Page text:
Brian Flores lawsuit: Mike Mullarkey said the quiet part out loud but is the NFL really ready to listen?

There doesn’t seem to be much room for middle ground, or explanation, in Mike Mullarkey’s account of his rise from interim manager of the Tennessee Titans to the permanent role in 2016. It’s hard to say what Mullarkey would gain by lying about the process, or what motive he would have to do so. .

Molarkey’s words, seemingly sincere from the heart as he showed his apprehension and regret about playing a key role in the search for training that Mollarkey asserted was orchestrated to break the Rooney rule, pushed Brian Flores’ discrimination lawsuit against the NFL to the fore once again. The NFL managers are blown away after longtime coordinator Ray Horton — the paintball coach who interviewed the Titans in 2016 — added his name to the suit, along with former Cardinals coach Steve Wilkes.

Team bosses, general managers, and coaches question the strength of the NFL’s investigation into these allegations. They go back to other internship searches over the past decade or so and wonder if others will step forward who think their interviews were a hoax, just ticking the box. According to several sources in the league, the NFL itself has in recent months contacted outside consultants and operations that act as employees of sorts — entities that evaluate and rank employment benefits in a coaching perspective — to extract their data over a period in at least 10 years. One might assume that these initiatives are part of an effort to try to discern whether or not color coaches are being properly considered, and whether teams in some cases appear to be behaving in a predetermined way.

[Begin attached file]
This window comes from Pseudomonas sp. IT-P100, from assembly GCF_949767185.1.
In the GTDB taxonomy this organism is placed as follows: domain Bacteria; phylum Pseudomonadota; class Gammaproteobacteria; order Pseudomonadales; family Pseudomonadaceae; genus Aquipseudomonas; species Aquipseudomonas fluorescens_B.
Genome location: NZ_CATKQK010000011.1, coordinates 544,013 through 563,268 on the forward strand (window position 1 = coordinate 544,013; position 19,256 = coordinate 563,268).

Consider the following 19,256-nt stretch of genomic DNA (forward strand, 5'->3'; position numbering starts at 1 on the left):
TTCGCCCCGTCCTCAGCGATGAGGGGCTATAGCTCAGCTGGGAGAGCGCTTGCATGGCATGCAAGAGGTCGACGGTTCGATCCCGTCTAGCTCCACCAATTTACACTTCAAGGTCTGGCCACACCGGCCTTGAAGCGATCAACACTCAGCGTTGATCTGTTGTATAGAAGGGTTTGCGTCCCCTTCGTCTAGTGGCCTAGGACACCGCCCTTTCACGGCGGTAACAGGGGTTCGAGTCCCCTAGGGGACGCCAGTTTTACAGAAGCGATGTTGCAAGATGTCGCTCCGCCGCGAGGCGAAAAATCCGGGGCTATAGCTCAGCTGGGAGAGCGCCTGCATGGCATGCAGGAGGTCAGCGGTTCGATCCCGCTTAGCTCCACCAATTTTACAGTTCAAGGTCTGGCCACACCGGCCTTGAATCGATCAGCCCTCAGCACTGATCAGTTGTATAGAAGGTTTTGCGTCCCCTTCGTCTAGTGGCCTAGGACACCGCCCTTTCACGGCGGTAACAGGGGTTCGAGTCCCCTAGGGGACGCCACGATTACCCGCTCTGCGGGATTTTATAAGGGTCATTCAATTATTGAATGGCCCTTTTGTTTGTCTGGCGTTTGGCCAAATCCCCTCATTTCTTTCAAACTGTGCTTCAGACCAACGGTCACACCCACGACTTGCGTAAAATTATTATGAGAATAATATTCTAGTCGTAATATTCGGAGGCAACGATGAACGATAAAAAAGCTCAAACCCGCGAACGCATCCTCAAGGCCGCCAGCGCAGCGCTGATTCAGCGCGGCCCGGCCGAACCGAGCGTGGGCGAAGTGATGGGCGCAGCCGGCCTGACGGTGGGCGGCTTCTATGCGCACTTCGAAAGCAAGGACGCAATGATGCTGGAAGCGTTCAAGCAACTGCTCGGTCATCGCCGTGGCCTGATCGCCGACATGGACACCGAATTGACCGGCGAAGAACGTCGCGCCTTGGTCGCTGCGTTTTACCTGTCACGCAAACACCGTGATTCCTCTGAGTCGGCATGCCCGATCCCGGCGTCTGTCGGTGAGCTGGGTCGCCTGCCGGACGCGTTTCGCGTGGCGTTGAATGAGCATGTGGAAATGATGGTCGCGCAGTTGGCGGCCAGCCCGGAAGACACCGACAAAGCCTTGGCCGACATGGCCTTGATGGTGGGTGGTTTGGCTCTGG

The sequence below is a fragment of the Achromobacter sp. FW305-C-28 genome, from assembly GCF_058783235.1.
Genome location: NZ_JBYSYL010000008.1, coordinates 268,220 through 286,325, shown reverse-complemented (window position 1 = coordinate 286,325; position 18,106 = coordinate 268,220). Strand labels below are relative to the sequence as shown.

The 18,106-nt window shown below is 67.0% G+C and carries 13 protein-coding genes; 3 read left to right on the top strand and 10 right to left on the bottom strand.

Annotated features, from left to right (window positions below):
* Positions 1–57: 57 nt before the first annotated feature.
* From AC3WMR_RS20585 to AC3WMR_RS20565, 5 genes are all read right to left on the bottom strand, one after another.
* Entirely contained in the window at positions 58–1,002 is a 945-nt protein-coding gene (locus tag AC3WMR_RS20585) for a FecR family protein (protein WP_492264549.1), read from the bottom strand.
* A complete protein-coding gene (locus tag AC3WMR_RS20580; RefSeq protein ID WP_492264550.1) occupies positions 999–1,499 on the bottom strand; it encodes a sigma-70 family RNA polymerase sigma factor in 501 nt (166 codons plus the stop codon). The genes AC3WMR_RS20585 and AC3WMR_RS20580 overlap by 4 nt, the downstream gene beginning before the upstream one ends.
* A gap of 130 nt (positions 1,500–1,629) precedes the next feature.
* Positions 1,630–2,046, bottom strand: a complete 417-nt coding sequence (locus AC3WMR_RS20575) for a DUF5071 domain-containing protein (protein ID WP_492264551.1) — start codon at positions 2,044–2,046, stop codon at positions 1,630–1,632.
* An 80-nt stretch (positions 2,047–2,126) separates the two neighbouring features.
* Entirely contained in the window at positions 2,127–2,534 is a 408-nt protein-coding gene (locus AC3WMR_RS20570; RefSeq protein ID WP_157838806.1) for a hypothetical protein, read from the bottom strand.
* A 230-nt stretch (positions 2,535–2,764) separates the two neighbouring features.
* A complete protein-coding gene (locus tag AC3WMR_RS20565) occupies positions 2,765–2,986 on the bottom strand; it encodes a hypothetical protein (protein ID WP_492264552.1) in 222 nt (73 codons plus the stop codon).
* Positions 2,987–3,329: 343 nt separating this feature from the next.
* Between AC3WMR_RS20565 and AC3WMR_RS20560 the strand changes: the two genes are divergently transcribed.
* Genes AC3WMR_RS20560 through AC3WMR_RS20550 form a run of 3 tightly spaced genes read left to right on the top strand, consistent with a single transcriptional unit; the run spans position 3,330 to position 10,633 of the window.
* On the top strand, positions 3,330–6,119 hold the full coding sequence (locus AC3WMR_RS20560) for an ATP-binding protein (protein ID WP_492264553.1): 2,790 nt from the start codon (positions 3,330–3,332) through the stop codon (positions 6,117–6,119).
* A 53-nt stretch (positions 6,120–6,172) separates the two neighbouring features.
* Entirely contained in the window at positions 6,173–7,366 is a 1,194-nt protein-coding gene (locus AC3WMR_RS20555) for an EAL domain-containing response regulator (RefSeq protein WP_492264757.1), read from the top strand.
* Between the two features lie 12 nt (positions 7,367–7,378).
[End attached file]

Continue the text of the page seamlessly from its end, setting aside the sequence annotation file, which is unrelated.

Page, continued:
Regardless of what happens next, this is another ugly attitude of these owners regarding the issue of inclusion and diversity. Mullarkey’s words on his 2020 podcast, which he described as a “mock recruitment process” where minority candidates had “no chance of getting the job,” felt to many coaches in this league as if they were saying the quiet part out loud. The Titans released a statement denying that this was an inside job, and that Mullarkey had not been notified that he would be hired before meeting anyone else, which is impossible to reconcile with the coach’s portrayal of events. Several sources across the league have confirmed their belief that more coaches will join this lawsuit in the off-season.

“There are a lot of people in this league (shitting) in their clothes right now,” said a senior official on one successful NFL team. “Think about how many times it seemed like someone was hired and had no real chance of getting that job? Did the Raiders actually hire anyone other than (John) Gruden? I don’t know how hard it is to investigate the league, but we can’t pretend that These things don’t happen.”

The truth is, when that happens, it always seems to be the white coach. Favoritism is a disease that is difficult to treat, and with NFL decision makers, diversity tends to be more of a goal than an actual outcome. If Mullarkey truly regretted and shamed the way things turned out in 2016, one might assume he would be open to collaborating with attorneys from the league and/or the lawsuit. “It was the wrong thing to do, and I’m sorry I did,” Mularkey said. Steelers Realm Podcast two years ago. Whatever evidence there is for Molarkey’s claims in any way is unknown at this time, but this is far from the last we hear about.